# Poles and Zeros of Time-Domain Response Functions

Requires a Wolfram Notebook System

Interact on desktop, mobile and cloud with the free Wolfram CDF Player or other Wolfram Language products.

Requires a Wolfram Notebook System

Edit on desktop, mobile and cloud with any Wolfram Language product.

This Demonstration displays the response of a system with domain representation to an impulse, step or sinusoidal input. is a transfer function generated by multiplying the poles and zeros together. Poles are at locations marked with a red X and have the form . Zeros are at locations marked with a blue O and have the form . You can drag the poles and zeros, but because the generating differential equation is assumed to have real coefficients, all complex poles and zeros occur as complex conjugates.

[more]
Contributed by: Aaron Becker (November 2016)

(The University of Houston)

Open content licensed under CC BY-NC-SA

## Snapshots

## Details

The poles and zeros are movable locators that are disabled when inside the gray rectangle. Poles are roots of the denominator of , while zeros are roots of the numerator.

Poles in the right-hand plane of the domain (with positive real components) represent unstable modes with time-domain responses that either increase to or decrease to as time increases. This region of the domain is colored red. A single right-hand plane pole dominates the system response and makes the system unstable. If the poles are all in the blue region, the response is damped and it overshoots the final value by no more than 15%.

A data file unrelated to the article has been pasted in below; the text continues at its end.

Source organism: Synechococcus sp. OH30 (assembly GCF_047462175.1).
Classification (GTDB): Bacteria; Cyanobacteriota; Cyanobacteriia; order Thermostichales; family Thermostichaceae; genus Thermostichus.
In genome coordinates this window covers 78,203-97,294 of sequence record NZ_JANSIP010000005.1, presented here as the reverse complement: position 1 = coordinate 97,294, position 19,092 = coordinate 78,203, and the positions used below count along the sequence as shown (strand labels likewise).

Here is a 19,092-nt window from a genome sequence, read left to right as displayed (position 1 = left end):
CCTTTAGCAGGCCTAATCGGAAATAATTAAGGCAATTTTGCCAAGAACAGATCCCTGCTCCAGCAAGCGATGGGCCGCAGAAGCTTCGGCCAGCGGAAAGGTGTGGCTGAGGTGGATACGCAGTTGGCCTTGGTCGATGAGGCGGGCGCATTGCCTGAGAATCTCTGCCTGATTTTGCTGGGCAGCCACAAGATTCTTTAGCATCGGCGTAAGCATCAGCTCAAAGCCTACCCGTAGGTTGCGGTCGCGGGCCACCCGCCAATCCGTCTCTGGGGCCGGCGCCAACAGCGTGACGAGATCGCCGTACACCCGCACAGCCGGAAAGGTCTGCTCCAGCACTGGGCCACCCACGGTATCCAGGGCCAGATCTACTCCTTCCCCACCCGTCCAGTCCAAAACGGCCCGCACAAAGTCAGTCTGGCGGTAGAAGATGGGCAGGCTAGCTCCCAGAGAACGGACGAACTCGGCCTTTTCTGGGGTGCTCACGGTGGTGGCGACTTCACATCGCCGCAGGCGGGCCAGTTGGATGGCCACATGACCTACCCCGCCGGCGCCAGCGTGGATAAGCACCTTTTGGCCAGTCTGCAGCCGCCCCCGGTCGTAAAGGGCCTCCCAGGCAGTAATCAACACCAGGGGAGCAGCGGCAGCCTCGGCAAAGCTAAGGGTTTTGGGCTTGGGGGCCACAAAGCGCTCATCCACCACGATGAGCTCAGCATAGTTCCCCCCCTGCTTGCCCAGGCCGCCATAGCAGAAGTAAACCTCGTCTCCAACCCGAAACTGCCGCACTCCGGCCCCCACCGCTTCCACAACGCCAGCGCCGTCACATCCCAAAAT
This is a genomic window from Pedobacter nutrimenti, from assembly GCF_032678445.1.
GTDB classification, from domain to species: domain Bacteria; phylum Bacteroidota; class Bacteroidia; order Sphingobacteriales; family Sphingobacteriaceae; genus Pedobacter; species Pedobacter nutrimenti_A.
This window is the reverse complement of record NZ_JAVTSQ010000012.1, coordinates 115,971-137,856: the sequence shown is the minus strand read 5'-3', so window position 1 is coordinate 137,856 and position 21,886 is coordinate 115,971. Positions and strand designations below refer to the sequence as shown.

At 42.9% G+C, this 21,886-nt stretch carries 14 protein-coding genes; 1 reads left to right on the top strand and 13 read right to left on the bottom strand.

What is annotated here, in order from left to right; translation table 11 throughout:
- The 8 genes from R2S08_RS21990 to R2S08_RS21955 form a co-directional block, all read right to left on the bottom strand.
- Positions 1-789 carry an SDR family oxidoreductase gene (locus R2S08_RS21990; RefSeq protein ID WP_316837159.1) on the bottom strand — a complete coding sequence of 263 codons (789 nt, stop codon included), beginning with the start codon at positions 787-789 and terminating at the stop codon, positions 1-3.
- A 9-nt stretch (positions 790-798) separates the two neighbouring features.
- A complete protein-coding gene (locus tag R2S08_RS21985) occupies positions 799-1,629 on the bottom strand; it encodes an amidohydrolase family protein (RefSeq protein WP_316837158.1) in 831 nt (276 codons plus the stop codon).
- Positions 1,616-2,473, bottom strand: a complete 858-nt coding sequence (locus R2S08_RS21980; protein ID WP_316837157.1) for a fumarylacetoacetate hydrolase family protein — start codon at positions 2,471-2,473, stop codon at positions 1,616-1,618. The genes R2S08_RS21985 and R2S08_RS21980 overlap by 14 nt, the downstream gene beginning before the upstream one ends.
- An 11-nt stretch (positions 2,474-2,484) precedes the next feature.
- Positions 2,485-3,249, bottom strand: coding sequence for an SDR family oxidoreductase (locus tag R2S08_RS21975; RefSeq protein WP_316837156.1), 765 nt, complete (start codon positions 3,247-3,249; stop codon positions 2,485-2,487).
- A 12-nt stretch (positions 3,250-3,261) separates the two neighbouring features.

Transfer function zeros cannot change the stability of the system but can alter the response. Each pole generates a response in the time domain. Poles further to the right influence the time-domain response more than poles to the left, because the time-domain responses of poles with large negative components decay to zero quickly. An oscillatory response is due to complex pole pairs.

Reference

[1] F. T. Ulaby and A. E. Yagle, *Engineering Signals and Systems in Continuous and Discrete Time*, 2nd ed., Allendale, NJ: National Technology and Science Press, 2016.

## Permanent Citation